BY VINA MEDENILLA
Houseplants have once again been gaining prominence in recent years. Many city dwellers engage in gardening to ease their stress amid the pandemic.
As idle home spaces turn to gardens, many ornamental growers are on the lookout for aroids that they can tend to during quarantine.
An ornamental plant that is suitable to a tropical country like the Philippines is bromeliad (Bromeliaceae).
The bromeliad is a sun-loving plant that can be easily recognized for its striking foliage with vibrant hues and patterns. It is an easy and non-toxic houseplant that is safe for dogs and cats, too.
One longtime local grower of bromeliads is Mary Ann D. Cogollo, 57, the owner of Dafalongs Flower Farm.
Dafalongs Flower Farm is a product of Cogollo’s hard work after spending over 20 years in farming. Her agribusiness has now expanded into two branches that cover a total area of 3.5 hectares in the province of Iloilo.
Cogollo, who has been growing bromeliads for 15 years and counting, said that most of her bromeliad plants are only for her own personal collection. “I love growing Neoregelia bromeliads,” she says.
When asked why, she answered that bromeliads have hundreds of hybrids that come in different sizes, forms, and colors. Cogollo continued, “They can thrive well in [a] tropical country, [especially] if given the right care.”
Some of her bromeliad varieties are up for grabs. Prices start from P500 to P20,000 depending on the variety and size.
How to make them thrive
Bromeliads grow best during summer. They are not difficult to grow and can thrive well in indirect light or moderate shade. According to Cogollo, most varieties of these plants do not like to be soaked in water hence the need to be careful when watering them.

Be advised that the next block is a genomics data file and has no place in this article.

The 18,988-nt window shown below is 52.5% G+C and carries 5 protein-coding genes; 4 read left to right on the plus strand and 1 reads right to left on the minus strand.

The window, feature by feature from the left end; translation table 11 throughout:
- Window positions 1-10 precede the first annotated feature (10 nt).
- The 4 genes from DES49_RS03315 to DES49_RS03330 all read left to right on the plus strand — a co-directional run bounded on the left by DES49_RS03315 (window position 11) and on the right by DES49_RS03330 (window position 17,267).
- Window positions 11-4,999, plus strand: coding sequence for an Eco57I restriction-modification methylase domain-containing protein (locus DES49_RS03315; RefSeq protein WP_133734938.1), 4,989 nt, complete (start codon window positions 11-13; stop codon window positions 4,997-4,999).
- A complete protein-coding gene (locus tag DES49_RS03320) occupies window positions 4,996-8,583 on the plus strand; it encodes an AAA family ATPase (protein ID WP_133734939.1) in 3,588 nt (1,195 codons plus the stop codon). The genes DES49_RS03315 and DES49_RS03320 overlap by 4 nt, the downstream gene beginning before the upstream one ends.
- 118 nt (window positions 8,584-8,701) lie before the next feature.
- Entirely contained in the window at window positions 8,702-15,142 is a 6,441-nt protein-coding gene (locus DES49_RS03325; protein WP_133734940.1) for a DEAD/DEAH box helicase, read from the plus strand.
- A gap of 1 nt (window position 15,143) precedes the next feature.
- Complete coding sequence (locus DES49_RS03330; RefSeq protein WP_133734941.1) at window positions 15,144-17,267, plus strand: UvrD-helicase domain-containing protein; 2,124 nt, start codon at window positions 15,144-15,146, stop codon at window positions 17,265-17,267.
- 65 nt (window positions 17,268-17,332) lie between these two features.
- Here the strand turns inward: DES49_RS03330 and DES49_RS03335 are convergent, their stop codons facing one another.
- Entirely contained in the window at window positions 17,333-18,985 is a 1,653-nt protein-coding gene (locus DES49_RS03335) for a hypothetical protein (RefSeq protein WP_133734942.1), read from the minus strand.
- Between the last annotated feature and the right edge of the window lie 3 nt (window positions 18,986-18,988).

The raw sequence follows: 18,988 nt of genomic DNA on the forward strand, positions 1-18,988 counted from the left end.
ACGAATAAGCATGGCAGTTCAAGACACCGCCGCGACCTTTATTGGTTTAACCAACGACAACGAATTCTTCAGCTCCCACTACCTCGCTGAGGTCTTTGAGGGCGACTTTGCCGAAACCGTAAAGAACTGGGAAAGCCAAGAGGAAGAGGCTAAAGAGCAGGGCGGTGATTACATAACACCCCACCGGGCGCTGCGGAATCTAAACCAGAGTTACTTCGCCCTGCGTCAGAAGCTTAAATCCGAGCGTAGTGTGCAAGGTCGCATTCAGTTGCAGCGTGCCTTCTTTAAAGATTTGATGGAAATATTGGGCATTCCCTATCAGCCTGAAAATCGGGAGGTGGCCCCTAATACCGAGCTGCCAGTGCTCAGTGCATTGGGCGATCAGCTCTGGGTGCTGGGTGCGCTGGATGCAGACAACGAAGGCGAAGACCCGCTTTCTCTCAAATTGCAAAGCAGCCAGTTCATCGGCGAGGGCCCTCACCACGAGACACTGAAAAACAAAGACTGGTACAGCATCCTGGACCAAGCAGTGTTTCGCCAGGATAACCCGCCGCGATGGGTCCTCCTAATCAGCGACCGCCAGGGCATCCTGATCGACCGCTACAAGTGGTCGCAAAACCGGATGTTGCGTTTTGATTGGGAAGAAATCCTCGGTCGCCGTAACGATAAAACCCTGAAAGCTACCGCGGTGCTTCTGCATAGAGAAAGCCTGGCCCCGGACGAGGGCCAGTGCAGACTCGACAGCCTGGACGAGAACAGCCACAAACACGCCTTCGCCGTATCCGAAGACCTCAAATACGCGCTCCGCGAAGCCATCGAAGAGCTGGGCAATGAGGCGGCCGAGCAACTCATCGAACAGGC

Sufficient sunlight and shade are essential when growing bromeliads. These plants like 50 percent shade. Sunlight also helps boost the color of their foliage.
Cogollo waters her bromeliads at six in the morning to allow the leaves to dry during the daytime. She propagates them through pups and seeds. For the medium, she uses coco chips but sometimes mixes charcoal in, too.
Rain, rain, go away
The major enemy of bromeliads, as per Cogollo, is the long, rainy season. Monitoring one’s bromeliads is important during this period because the chances of root rot are higher.
When she sees signs of rot near the plant stem, Cogollo pulls the bromeliads out of the pot to allow them to breathe and dry. Cogollo recommends changing the pot afterward to promote growth.
Rainy days also cause the presence of grasshoppers. To solve this, she sprays insecticides once to twice a month.
READ: Mary Ann Cogollo’s 30-year farming journey and how she overcame struggles she’s faced in those years.
Photos from Dafalongs Flower Farm.
For more information, visit Dafalongs Flower Farm.